Clinical features and prognostic implications of severe corticosteroid-treated cryptogenic chronic active hepatitis

A. J. Czaja, J. E. Hay, Jorge Rakela

Research output: Contribution to journalArticle

48 Citations (Scopus)

Abstract

To assess the nature and prognosis of severe chronic active hepatitis of unknown cause, we compared 26 patients who had been fully screened for etiologic factors with 112 patients who had autoimmune chronic active hepatitis after similar durations of corticosteroid therapy (17 ± 2 versus 23 ± 2 months) and follow-up (92 ± 11 versus 103 ± 7 months). Patients with cryptogenic disease could not be distinguished from those with autoimmune disease on the basis of age, sex distribution, duration of illness, immunoglobulin levels, frequency of concurrent immunologic disorders, or histologic findings. Serum γ-globulin levels were higher (3.4 ± 0.1 versus 2.5 ± 0.2 g/dl, P = 0.007) and albumin levels were lower (2.9 ± 0.1 versus 3.3 ± 0.1 g/dl, P = 0.003) in patients with autoimmune disease than in those with cryptogenic disease, but individual findings did not differentiate the patients. Remission (69 versus 75%), treatment failure (23 versus 13%), relapse after drug withdrawal (67 versus 68%), progression to cirrhosis (57 versus 36%), and death from hepatic failure (12 versus 11%) occurred as commonly in patients with cryptogenic as in those with autoimmune disease. Patients with different constellations of immunoserologic findings were similar clinically. We conclude that patients with severe chronic active hepatitis who have been fully screened for etiologic factors cannot be distinguished from patients with autoimmune disease of comparable severity. These two groups of patients have a similar prognosis after corticosteroid therapy, and such treatment should be considered in these highly selected patients.

Original languageEnglish (US)
Pages (from-to)23-30
Number of pages8
JournalMayo Clinic Proceedings
Volume65
Issue number1
StatePublished - 1990

Fingerprint

Chronic Hepatitis
Adrenal Cortex Hormones
Autoimmune Diseases
Serum Globulins
Autoimmune Hepatitis
Sex Distribution
Age Distribution
Liver Failure
Treatment Failure
Immunoglobulins
Albumins
Fibrosis
Therapeutics
Recurrence

ASJC Scopus subject areas

  • Medicine(all)

Cite this

Clinical features and prognostic implications of severe corticosteroid-treated cryptogenic chronic active hepatitis. / Czaja, A. J.; Hay, J. E.; Rakela, Jorge.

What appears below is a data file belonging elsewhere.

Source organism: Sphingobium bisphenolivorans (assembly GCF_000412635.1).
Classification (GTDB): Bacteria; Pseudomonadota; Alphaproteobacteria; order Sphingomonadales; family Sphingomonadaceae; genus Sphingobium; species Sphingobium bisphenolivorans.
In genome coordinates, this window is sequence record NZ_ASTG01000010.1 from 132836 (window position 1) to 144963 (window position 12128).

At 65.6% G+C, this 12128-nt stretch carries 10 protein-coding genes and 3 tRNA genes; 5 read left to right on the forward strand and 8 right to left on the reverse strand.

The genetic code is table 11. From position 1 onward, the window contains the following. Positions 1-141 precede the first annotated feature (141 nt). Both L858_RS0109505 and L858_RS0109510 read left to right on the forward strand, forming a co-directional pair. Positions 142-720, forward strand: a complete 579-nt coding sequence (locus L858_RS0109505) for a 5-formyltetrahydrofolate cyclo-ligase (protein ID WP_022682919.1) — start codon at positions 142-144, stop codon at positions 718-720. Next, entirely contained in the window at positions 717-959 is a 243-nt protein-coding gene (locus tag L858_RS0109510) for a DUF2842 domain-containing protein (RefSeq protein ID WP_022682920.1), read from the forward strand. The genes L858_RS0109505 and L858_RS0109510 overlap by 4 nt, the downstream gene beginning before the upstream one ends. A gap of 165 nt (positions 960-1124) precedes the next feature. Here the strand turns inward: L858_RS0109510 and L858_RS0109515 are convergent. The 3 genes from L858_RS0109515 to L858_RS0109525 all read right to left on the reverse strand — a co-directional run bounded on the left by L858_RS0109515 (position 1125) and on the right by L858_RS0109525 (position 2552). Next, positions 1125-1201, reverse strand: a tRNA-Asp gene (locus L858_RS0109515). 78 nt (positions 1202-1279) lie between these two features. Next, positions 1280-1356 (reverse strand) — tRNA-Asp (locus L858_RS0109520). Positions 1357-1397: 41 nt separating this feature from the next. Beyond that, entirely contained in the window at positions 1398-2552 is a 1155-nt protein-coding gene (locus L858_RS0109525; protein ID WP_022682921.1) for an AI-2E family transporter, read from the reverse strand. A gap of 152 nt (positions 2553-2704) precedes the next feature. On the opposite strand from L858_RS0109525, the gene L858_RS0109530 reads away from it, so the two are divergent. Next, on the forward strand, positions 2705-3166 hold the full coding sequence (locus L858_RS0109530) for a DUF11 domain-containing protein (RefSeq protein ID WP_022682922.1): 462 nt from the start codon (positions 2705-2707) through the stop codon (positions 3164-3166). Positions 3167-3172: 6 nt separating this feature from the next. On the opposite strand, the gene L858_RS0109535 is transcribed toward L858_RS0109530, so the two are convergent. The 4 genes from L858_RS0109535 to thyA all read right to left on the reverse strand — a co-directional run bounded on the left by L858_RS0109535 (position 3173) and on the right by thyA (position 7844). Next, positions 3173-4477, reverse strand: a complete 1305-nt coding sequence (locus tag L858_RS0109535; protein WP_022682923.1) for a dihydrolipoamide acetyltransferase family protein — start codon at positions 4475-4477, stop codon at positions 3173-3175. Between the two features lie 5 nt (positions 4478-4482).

In: Mayo Clinic Proceedings, Vol. 65, No. 1, 1990, p. 23-30.

Research output: Contribution to journalArticle

@article{a3742eca7eeb45b2a93915efee44d23e,
title = "Clinical features and prognostic implications of severe corticosteroid-treated cryptogenic chronic active hepatitis",
abstract = "To assess the nature and prognosis of severe chronic active hepatitis of unknown cause, we compared 26 patients who had been fully screened for etiologic factors with 112 patients who had autoimmune chronic active hepatitis after similar durations of corticosteroid therapy (17 ± 2 versus 23 ± 2 months) and follow-up (92 ± 11 versus 103 ± 7 months). Patients with cryptogenic disease could not be distinguished from those with autoimmune disease on the basis of age, sex distribution, duration of illness, immunoglobulin levels, frequency of concurrent immunologic disorders, or histologic findings. Serum γ-globulin levels were higher (3.4 ± 0.1 versus 2.5 ± 0.2 g/dl, P = 0.007) and albumin levels were lower (2.9 ± 0.1 versus 3.3 ± 0.1 g/dl, P = 0.003) in patients with autoimmune disease than in those with cryptogenic disease, but individual findings did not differentiate the patients. Remission (69 versus 75{\%}), treatment failure (23 versus 13{\%}), relapse after drug withdrawal (67 versus 68{\%}), progression to cirrhosis (57 versus 36{\%}), and death from hepatic failure (12 versus 11{\%}) occurred as commonly in patients with cryptogenic as in those with autoimmune disease. Patients with different constellations of immunoserologic findings were similar clinically. We conclude that patients with severe chronic active hepatitis who have been fully screened for etiologic factors cannot be distinguished from patients with autoimmune disease of comparable severity. These two groups of patients have a similar prognosis after corticosteroid therapy, and such treatment should be considered in these highly selected patients.",